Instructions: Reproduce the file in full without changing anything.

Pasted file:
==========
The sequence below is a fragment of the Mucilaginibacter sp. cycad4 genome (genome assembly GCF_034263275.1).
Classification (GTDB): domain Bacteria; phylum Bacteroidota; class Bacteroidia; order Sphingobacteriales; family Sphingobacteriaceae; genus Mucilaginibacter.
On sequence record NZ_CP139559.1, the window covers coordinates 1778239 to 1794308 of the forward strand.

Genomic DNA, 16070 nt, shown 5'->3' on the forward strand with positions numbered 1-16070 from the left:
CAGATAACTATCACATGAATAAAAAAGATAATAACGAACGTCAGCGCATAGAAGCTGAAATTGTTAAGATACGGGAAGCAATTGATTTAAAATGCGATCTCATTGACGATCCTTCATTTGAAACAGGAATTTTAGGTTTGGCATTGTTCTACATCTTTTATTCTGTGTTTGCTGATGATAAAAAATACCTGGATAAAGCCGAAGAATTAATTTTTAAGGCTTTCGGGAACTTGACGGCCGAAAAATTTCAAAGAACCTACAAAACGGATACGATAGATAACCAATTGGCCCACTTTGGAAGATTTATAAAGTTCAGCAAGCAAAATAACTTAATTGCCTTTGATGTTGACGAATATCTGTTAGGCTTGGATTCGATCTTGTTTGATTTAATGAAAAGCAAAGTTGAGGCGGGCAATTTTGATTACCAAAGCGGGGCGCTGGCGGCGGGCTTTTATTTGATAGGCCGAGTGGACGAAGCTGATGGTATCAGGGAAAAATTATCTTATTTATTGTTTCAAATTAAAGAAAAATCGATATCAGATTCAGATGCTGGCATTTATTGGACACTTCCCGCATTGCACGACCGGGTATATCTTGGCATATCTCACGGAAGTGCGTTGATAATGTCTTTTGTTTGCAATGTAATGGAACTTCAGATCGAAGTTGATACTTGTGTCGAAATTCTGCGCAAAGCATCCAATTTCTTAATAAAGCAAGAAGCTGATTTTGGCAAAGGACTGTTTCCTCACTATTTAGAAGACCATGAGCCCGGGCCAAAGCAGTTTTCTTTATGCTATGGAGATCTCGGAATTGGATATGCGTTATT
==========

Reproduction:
The sequence below is a fragment of the Mucilaginibacter sp. cycad4 genome (genome assembly GCF_034263275.1).
Classification (GTDB): domain Bacteria; phylum Bacteroidota; class Bacteroidia; order Sphingobacteriales; family Sphingobacteriaceae; genus Mucilaginibacter.
On sequence record NZ_CP139559.1, the window covers coordinates 1778239 to 1794308 of the forward strand.

Genomic DNA, 16070 nt, shown 5'->3' on the forward strand with positions numbered 1-16070 from the left:
CAGATAACTATCACATGAATAAAAAAGATAATAACGAACGTCAGCGCATAGAAGCTGAAATTGTTAAGATACGGGAAGCAATTGATTTAAAATGCGATCTCATTGACGATCCTTCATTTGAAACAGGAATTTTAGGTTTGGCATTGTTCTACATCTTTTATTCTGTGTTTGCTGATGATAAAAAATACCTGGATAAAGCCGAAGAATTAATTTTTAAGGCTTTCGGGAACTTGACGGCCGAAAAATTTCAAAGAACCTACAAAACGGATACGATAGATAACCAATTGGCCCACTTTGGAAGATTTATAAAGTTCAGCAAGCAAAATAACTTAATTGCCTTTGATGTTGACGAATATCTGTTAGGCTTGGATTCGATCTTGTTTGATTTAATGAAAAGCAAAGTTGAGGCGGGCAATTTTGATTACCAAAGCGGGGCGCTGGCGGCGGGCTTTTATTTGATAGGCCGAGTGGACGAAGCTGATGGTATCAGGGAAAAATTATCTTATTTATTGTTTCAAATTAAAGAAAAATCGATATCAGATTCAGATGCTGGCATTTATTGGACACTTCCCGCATTGCACGACCGGGTATATCTTGGCATATCTCACGGAAGTGCGTTGATAATGTCTTTTGTTTGCAATGTAATGGAACTTCAGATCGAAGTTGATACTTGTGTCGAAATTCTGCGCAAAGCATCCAATTTCTTAATAAAGCAAGAAGCTGATTTTGGCAAAGGACTGTTTCCTCACTATTTAGAAGACCATGAGCCCGGGCCAAAGCAGTTTTCTTTATGCTATGGAGATCTCGGAATTGGATATGCGTTATT